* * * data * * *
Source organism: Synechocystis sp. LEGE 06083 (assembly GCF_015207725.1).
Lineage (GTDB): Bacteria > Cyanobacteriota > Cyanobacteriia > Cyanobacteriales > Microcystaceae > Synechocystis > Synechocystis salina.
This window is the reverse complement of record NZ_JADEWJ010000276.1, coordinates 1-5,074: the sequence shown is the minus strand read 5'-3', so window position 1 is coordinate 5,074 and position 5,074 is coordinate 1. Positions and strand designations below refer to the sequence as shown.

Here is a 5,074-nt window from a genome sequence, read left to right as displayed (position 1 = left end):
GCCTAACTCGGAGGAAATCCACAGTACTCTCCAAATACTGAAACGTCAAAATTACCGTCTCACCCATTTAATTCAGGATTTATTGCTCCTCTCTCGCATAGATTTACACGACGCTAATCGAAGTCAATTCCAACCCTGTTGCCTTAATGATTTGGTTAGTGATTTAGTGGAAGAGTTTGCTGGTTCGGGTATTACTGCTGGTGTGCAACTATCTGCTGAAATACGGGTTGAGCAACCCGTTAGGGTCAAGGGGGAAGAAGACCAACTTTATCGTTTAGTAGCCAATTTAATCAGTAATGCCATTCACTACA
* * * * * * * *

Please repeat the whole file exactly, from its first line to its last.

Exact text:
Source organism: Synechocystis sp. LEGE 06083 (assembly GCF_015207725.1).
Lineage (GTDB): Bacteria > Cyanobacteriota > Cyanobacteriia > Cyanobacteriales > Microcystaceae > Synechocystis > Synechocystis salina.
This window is the reverse complement of record NZ_JADEWJ010000276.1, coordinates 1-5,074: the sequence shown is the minus strand read 5'-3', so window position 1 is coordinate 5,074 and position 5,074 is coordinate 1. Positions and strand designations below refer to the sequence as shown.

Here is a 5,074-nt window from a genome sequence, read left to right as displayed (position 1 = left end):
GCCTAACTCGGAGGAAATCCACAGTACTCTCCAAATACTGAAACGTCAAAATTACCGTCTCACCCATTTAATTCAGGATTTATTGCTCCTCTCTCGCATAGATTTACACGACGCTAATCGAAGTCAATTCCAACCCTGTTGCCTTAATGATTTGGTTAGTGATTTAGTGGAAGAGTTTGCTGGTTCGGGTATTACTGCTGGTGTGCAACTATCTGCTGAAATACGGGTTGAGCAACCCGTTAGGGTCAAGGGGGAAGAAGACCAACTTTATCGTTTAGTAGCCAATTTAATCAGTAATGCCATTCACTACA